The three-piece punk outfit should be used to roughing it on tour. Since graduating from high school in 1995, the members of MxPx have traversed the continent several times, slowly building a solid fanbase their own way -- by using the early punk mentality of music before commercialism with a heavy dose of DIY.
Herrera, guitarist Tom Wisniewski and drummer Yuri Ruley have been able to tread their own path to success without giving in to the music industry machine. In the band's relatively short career, MxPx has released four albums, sold a few hundred thousand copies and toured Europe and the U.S., including some 10 headlining tours.
Now, with the support of a major label in A&M Records, MxPx is riding the success of its current release, Slowly Going The Way Of The Buffalo, and is in the midst of a headlining tour of the States.
Born among the 40,000 inhabitants of Bremerton, Wash., Herrera and crew grasped the DIY method to launch MxPx during the summer before their sophomore year. "We promoted our own shows all the time, made our own fliers, advertised and everything," Herrera said. "I don't know how hard it is right now in my town to start promoting shows but back then, it seemed to be pretty easy, there were places to play."
Through relentless weekend touring, the group's fanbase began to expand, gradually seeping into outlying markets such as Seattle. Word of mouth from the band's gigs led Christian-label Tooth and Nail Records to MxPx's front door. The band signed with the religious label, but Herrera says MxPx is "open for interpretation."
"We had never heard of [Tooth and Nail] or anything. It was kind of like, 'Wow, somebody wants to put out our music,'" Herrera said. "We were just trying to get shows in Seattle and stuff. So, it was like one huge step for us that we weren't even planning on -- but grateful for it."
From the area's gigs, the band met Seattle-based concert promoter Creighton Burke, who would soon become the group's first and only manager. "We started asking him questions about certain things," Herrera said. "It kind of started out that way, as a consultant kind of thing, that he knew and we didn't. So, after a while, we knew we were going to need a manager so we asked him. Ever since then, he's been runnin' full speed -- and so have we."
The release of MxPx's Tooth and Nail debut, Pokinatcha, marked the onset of the members' senior year in high school. During spring break, while most kids were taking it easy, the band recorded its second album, Teenage Politics. "We were kind of busy our senior year. We would fly out on weekends sometimes or drive out to Vancouver (British Columbia) or Portland (Oregon) and do shows," Herrera said. "School was definitely secondary."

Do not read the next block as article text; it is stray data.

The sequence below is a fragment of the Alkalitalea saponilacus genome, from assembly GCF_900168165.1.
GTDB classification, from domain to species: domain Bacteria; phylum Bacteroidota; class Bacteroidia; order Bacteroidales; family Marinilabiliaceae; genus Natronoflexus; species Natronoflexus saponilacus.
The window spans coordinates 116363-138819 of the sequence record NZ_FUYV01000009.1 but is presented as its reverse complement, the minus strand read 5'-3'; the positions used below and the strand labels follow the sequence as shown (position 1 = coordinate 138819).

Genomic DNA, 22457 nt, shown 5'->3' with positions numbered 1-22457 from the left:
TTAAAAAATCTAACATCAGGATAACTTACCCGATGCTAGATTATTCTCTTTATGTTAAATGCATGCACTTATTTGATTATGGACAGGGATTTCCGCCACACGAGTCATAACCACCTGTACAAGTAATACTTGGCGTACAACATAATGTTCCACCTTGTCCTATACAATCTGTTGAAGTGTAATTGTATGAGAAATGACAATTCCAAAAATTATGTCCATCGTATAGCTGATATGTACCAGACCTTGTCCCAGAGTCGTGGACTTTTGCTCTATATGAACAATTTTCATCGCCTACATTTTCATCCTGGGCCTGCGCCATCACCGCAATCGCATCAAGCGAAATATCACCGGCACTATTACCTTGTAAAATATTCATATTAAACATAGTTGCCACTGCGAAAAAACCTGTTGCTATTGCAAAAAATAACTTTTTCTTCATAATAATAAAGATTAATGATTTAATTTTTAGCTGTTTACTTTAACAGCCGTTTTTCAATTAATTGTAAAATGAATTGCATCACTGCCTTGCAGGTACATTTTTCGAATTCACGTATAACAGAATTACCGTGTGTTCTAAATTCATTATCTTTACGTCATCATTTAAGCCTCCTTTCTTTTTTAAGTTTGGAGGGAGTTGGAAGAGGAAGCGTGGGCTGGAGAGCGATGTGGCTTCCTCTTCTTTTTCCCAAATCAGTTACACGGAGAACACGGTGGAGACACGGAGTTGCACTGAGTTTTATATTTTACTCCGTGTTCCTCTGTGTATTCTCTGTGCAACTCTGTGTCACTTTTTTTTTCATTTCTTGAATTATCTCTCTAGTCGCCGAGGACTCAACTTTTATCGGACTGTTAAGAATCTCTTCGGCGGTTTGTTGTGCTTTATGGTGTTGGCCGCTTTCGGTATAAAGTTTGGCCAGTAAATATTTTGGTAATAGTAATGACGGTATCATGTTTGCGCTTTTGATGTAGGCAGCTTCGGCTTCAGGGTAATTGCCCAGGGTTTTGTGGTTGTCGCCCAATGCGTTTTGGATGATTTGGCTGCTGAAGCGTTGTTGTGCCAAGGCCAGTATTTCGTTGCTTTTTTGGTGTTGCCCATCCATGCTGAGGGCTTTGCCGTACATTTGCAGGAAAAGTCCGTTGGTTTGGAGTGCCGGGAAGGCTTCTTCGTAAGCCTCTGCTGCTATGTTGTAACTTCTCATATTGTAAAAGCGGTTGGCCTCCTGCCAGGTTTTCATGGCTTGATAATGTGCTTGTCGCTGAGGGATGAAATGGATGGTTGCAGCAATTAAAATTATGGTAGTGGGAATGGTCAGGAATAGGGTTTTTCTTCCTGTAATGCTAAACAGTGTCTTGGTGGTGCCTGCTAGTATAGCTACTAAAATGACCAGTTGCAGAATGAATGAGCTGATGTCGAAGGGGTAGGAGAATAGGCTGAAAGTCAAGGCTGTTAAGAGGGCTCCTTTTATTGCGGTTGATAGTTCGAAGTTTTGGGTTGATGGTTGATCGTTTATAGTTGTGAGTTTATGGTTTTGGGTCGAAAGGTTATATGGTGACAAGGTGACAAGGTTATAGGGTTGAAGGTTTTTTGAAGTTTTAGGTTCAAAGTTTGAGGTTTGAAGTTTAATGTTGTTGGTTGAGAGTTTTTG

On the Monday following graduation, MxPx headed out on its first national tour -- without any record label support. "[Tooth and Nail] just paid for our records. We did everything ourselves pretty much," Herrera said. "We had our van and just cruised around. Like the first tour, we didn't even have a trailer and that was really hard because we were bustin' out of the seams; we had so much stuff and people. It was crazy."
Several tours and an album later, MxPx scored a national hit with "Chick Magnet" from the album Life In General. The video was quickly accepted by MTV viewers while radio stations across the country played the tune. The band was now craving something more.
After a tour opening for A&M act Face to Face, label exec Larry Weintraub caught wind of MxPx. "He started coming out watching us play and I guess he liked it," Herrera said. "We didn't even really know him. We just thought, 'Eh, it's this guy,' you know. We didn't really think he was scouting us. That's us being naive."
Subsequently, in August of last year, MxPx signed with A&M. "We wanted somebody that understood where we were coming from and understood where we wanted to go. A lot of other labels just wanted to do their own thing with us," Herrera said. "A&M was kind of into our ideas and not just their own ideas."
Since the recent release of Slowly..., MxPx has solidified its position within the world of modern-day punk. "Every tour has been better and better," Herrera said. "We get more people coming out to our shows and every album we put out sells a bit more."
MxPx is on the road into late November, headlining clubs and theatres across the country. The tour will be a change of pace for the trio, which has been spoiled by the 30-minute sets on the Warped outing. "We've just got to get back on the horse as far as playing like an hour and 10 minutes or whatever," Herrera said.
With years of hard work behind them, the members of MxPx still realize the many more years of hard work over the horizon. "That's kind of our work ethic: The harder you work, hopefully, the more success you will have."